Street photography can be a really great way to become more confident with your camera. Challenging yourself to photograph in a new, changing and unknown situation. Catching people as they go about their daily routines can offer some great opportunities to create very interesting and striking imagery, so go on, challenge yourself and see what you discover using the tips below…
Use a 50mm Lens
There are a few reasons a 50mm lens is a great choice for street photography. The first is simply because it’s smaller and lighter than carrying around a large zoom lens, helping you work more comfortably and discreetly. The second advantage of sticking to one focal length is that without the ability to zoom in, you are freed from factoring that decision into your setup choices. It will also challenge you to look and move around more to get the shot rather than defaulting to stand and zoom, which can drastically change the perspective of your photo, often not producing the result you were hoping for.
Setting up Your Camera
If using a 50mm lens, set the Shutter Speed to around 1/250, this will allow you to work fast and avoid camera shake or subject blur. Set your Aperture to between f8 and f16 to give yourself a good depth of field to work with, this way you are more likely to get your subject in focus when working quickly.
Now set your ISO for correct exposure, once you have set your minimum Shutter Speed (in this case 1/250) and chosen your Aperture. This way you only need to change your Shutter Speed if the situation gets brighter. ISO and Aperture can stay the same, unless lighting changes long-term (i.e. the sun comes out from it being overcast). then you can go back and alter your ISO for your minimum Shutter Speed as you did at the beginning.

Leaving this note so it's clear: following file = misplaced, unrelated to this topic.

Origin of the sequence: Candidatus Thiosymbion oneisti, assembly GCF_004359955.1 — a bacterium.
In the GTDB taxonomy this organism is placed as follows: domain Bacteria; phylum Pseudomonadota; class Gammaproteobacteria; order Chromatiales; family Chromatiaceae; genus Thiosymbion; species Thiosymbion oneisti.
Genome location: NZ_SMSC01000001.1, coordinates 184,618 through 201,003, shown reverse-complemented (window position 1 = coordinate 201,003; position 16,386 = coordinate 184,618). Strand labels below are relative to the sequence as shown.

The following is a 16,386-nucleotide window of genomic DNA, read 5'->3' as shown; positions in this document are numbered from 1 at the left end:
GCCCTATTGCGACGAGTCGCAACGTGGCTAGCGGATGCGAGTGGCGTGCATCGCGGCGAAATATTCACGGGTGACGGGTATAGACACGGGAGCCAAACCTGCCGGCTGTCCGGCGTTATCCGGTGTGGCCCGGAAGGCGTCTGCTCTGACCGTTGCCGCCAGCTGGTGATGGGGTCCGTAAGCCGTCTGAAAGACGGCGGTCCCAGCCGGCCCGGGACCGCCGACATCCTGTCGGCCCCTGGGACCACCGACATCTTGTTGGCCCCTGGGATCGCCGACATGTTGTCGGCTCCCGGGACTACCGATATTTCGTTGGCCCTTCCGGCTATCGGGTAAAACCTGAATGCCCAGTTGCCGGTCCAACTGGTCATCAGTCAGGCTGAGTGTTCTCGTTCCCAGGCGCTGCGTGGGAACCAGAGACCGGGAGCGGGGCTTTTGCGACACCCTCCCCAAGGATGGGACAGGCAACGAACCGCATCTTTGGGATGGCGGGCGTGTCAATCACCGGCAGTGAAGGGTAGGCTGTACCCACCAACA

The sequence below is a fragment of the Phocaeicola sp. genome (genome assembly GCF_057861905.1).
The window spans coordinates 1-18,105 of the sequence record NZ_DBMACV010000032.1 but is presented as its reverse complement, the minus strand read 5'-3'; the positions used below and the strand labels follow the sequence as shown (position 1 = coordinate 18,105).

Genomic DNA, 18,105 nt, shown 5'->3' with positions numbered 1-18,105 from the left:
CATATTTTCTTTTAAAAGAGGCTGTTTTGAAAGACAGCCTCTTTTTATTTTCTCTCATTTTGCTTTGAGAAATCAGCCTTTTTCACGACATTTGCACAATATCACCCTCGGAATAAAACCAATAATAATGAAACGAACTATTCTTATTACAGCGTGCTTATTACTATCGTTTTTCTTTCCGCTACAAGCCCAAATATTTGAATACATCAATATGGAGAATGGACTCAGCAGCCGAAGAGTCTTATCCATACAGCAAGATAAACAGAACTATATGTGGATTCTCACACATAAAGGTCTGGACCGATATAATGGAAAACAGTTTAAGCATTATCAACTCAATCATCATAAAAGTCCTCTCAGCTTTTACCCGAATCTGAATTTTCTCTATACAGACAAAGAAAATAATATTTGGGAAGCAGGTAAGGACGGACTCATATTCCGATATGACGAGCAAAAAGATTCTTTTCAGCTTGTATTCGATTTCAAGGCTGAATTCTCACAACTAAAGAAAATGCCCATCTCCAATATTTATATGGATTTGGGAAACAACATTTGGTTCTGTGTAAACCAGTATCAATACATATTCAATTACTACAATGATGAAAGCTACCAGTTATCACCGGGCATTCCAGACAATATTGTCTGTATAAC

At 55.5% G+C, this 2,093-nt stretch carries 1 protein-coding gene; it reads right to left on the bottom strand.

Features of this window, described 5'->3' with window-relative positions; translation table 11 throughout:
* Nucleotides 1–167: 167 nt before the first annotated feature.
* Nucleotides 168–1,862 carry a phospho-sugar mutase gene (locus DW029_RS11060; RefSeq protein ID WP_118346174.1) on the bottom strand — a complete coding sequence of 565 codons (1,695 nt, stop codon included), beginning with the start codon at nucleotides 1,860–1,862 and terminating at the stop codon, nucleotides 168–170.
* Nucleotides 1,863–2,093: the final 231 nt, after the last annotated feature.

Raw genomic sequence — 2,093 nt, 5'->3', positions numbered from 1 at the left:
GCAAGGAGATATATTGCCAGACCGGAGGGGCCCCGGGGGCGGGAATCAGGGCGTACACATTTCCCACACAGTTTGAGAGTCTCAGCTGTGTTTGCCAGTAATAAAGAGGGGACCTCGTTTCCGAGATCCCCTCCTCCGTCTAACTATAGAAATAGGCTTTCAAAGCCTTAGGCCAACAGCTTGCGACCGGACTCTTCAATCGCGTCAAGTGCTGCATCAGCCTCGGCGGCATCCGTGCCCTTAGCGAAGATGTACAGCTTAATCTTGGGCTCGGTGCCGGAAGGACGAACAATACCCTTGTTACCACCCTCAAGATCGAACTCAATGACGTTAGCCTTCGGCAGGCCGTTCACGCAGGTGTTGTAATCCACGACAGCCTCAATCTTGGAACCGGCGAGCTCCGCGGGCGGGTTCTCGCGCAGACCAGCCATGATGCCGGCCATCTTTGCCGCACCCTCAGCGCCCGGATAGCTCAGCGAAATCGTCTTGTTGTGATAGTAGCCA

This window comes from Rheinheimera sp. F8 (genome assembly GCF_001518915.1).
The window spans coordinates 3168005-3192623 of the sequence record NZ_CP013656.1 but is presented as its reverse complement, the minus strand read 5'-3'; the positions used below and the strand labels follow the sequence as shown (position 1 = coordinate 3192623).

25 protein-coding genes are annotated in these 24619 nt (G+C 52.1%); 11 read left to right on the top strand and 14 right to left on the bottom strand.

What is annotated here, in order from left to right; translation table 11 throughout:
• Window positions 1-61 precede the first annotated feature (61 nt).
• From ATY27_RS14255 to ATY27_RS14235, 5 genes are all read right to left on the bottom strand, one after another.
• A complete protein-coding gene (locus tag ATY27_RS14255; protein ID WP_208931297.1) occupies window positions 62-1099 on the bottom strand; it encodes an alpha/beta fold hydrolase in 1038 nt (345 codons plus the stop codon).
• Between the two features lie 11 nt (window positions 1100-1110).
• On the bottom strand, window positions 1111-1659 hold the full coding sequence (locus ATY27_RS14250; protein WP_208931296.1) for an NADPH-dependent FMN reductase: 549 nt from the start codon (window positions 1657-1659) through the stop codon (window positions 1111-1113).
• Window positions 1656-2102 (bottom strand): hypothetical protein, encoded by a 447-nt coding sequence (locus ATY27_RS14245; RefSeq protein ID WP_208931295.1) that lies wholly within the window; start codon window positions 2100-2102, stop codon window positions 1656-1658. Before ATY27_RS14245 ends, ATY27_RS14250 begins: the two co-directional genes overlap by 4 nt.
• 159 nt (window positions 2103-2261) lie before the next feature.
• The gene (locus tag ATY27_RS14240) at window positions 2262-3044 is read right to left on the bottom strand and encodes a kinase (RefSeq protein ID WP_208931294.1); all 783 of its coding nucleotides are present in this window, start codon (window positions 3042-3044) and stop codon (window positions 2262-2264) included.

Stay in One Place
Staying in one area to photograph will help you to see more opportunities to capture interesting shots, let the people come to you as you wait for your opportunity to photograph them. If you walk around too much they’ll be more missed opportunities and if you stay put on weight for the shop.
Take your time and be confident
Street photography definitely isn’t about rushing and being shy. By not letting yourself feel rushed and instead, acting confidently with your camera, people (most of the time) won’t mind or even notice you taking the photograph. If you fumble and dither around awkwardly then people may start to feel uncomfortable also. So, just go for it and get the shot.
Look for Specific Things
If you’re struggling to get started or inspired then give yourself something specific to look for. It could be a single colour, item of clothing, a way to photograph (i.e. through things) or simply reflections. This will quickly open your eyes to more photographic opportunities.
Talk to People
If you want to get a particular portrait of someone then sometimes the only way is to talk to people. Ask for a photo, I think you will be surprised who will say yes, and if they say no just reply with ‘okay thank you’ and move on! Simple.
Don’t Expect to Get a Whole Series of Photos in One Day
Photography projects take time, if sometimes you go out and only end up with a few of the shots you hoped for then don’t worry, enjoy the ones you have created and build on the series next time you’re out. Photographers can take years to fill a book, just keep your goals in mind and never stop taking photos!
Please be aware of photographing families ALWAYS ask for permission before photographing children.
Take some contact/business cards with you to give to people who would like to view your work online.